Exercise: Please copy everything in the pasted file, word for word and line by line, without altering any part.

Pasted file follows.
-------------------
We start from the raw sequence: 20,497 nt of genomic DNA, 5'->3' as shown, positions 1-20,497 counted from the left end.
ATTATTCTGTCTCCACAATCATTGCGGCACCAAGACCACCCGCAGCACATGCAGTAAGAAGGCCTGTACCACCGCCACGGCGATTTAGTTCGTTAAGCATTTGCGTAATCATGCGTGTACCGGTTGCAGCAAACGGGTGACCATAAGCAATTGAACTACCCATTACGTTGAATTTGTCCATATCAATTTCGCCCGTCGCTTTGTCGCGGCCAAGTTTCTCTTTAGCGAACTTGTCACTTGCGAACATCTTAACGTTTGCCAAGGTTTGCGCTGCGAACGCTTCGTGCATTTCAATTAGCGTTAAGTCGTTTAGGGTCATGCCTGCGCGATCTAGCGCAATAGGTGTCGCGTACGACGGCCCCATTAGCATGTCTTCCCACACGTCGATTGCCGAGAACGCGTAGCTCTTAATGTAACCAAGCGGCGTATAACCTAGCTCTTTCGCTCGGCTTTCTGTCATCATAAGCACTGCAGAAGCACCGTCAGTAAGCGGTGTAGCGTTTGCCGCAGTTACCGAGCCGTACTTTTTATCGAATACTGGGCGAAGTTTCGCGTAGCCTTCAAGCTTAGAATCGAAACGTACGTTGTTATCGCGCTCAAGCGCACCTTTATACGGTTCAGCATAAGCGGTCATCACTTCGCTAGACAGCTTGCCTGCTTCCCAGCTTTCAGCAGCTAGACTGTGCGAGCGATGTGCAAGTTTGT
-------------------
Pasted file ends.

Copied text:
We start from the raw sequence: 20,497 nt of genomic DNA, 5'->3' as shown, positions 1-20,497 counted from the left end.
ATTATTCTGTCTCCACAATCATTGCGGCACCAAGACCACCCGCAGCACATGCAGTAAGAAGGCCTGTACCACCGCCACGGCGATTTAGTTCGTTAAGCATTTGCGTAATCATGCGTGTACCGGTTGCAGCAAACGGGTGACCATAAGCAATTGAACTACCCATTACGTTGAATTTGTCCATATCAATTTCGCCCGTCGCTTTGTCGCGGCCAAGTTTCTCTTTAGCGAACTTGTCACTTGCGAACATCTTAACGTTTGCCAAGGTTTGCGCTGCGAACGCTTCGTGCATTTCAATTAGCGTTAAGTCGTTTAGGGTCATGCCTGCGCGATCTAGCGCAATAGGTGTCGCGTACGACGGCCCCATTAGCATGTCTTCCCACACGTCGATTGCCGAGAACGCGTAGCTCTTAATGTAACCAAGCGGCGTATAACCTAGCTCTTTCGCTCGGCTTTCTGTCATCATAAGCACTGCAGAAGCACCGTCAGTAAGCGGTGTAGCGTTTGCCGCAGTTACCGAGCCGTACTTTTTATCGAATACTGGGCGAAGTTTCGCGTAGCCTTCAAGCTTAGAATCGAAACGTACGTTGTTATCGCGCTCAAGCGCACCTTTATACGGTTCAGCATAAGCGGTCATCACTTCGCTAGACAGCTTGCCTGCTTCCCAGCTTTCAGCAGCTAGACTGTGCGAGCGATGTGCAAGTTTGT